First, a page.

BESSY II: Molecular orbitals determine stability
Carboxylic acid dianions (fumarate, maleate and succinate) play a role in coordination chemistry and to some extent also in the biochemistry of body cells. An HZB team at BESSY II has now analysed their electronic structures using RIXS in combination with DFT simulations. The results provide information not only on electronic structures but also on the relative stability of these molecules which can influence an industry's choice of carboxylate dianions, optimizing both the stability and geometry of coordination polymers.
Carboxylic acid dianions of the type C4H2O4 or C4H4O4 (fumarate, maleate and succinate) can have different geometries (cis or trans) and different properties. Some variants are key in coordination chemistry, incorporating metallic elements into organic compounds, other variants play a role in biological processes. Fumarate and succinate, for example, are formed as intermediate products in the mitochondria of cells. Maleate, on the other hand, which is usually not formed in natural processes, is used in industrial applications that require durable materials. For environmental reasons, however, the question arises as to whether these compounds last forever or are biodegradable.
The stability of fumarate, maleate and succinate dianions is not only influenced by their molecular geometries, but also by the electronic structure of the molecules, in particular the highest occupied molecular orbital (HOMO) and the lowest unoccupied molecular orbital (LUMO). However, the influence of the molecular orbitals on stability of these molecules has not been researched.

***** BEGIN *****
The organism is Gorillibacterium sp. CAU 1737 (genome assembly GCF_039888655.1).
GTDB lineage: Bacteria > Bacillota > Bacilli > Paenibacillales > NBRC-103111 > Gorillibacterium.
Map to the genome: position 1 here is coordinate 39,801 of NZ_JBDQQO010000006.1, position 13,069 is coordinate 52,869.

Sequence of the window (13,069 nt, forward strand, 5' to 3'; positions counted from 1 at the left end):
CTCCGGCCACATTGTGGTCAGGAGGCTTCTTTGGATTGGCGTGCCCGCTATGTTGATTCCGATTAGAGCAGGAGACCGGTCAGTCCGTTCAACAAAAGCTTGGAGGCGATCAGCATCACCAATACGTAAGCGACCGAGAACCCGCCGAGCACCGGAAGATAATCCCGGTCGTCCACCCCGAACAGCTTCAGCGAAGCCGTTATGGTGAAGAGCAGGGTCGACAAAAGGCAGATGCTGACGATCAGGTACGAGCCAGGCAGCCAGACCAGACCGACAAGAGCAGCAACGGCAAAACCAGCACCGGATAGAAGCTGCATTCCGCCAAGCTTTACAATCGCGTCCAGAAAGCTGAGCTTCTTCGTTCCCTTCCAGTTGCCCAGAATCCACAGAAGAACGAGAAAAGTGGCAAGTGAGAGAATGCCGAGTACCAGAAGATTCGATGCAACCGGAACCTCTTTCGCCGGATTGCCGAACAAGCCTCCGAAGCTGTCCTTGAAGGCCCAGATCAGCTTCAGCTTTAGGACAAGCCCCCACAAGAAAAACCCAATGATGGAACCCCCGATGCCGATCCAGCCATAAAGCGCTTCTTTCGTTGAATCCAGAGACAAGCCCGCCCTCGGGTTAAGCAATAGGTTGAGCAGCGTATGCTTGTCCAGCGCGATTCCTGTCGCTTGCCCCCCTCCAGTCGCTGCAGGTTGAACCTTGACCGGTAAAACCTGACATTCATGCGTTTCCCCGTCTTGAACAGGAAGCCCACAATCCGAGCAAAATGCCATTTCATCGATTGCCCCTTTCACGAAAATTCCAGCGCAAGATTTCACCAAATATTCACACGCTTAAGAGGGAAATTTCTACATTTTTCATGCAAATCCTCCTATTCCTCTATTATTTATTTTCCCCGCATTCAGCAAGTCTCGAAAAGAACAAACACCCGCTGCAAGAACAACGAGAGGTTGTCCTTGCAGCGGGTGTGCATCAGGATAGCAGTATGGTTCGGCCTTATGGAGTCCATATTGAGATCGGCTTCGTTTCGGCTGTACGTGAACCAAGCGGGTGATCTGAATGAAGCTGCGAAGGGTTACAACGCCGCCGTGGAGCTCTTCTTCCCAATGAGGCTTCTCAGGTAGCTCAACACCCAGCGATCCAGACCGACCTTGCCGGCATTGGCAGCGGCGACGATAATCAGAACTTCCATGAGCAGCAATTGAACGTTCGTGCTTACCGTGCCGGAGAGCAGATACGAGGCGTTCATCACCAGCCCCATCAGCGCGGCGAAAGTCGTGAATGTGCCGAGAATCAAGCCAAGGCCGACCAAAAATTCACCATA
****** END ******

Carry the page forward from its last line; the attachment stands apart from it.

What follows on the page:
RIXS and XAS at BESSY II
Now, a team at HZB led by Prof. Alexander Föhlisch has elucidated the influence of the electronic structure on the stability of fumarate, maleate and succinate dianions. “We analysed these compounds at BESSY II with two different, very powerful methods,” says Dr Viktoriia Savchenko, first author of the study. X-ray absorption spectroscopy (XAS) can be used to investigate the unoccupied electronic states of a system, while resonant inelastic X-ray scattering (RIXS) provides information about the occupied highest orbitals and about interactions between the HOMO-LUMO orbitals. The results can be related to macroscopic properties, especially stability.
Maleate potentially less stable
The analysis of the spectral data shows that maleate is potentially less stable than fumarate and succinate. What’s more: The analysis also explains why: The electronic density in the HOMO orbital at the C=C bond between carboxylate groups could lead to weaker binding of maleate with molecules or ions. Fumarate and succinate, on the other hand, could be more stable, as their HOMO orbitals are equally delocalised.
“This means that there is a chance that maleate could be degraded by certain substances,” says Savchenko.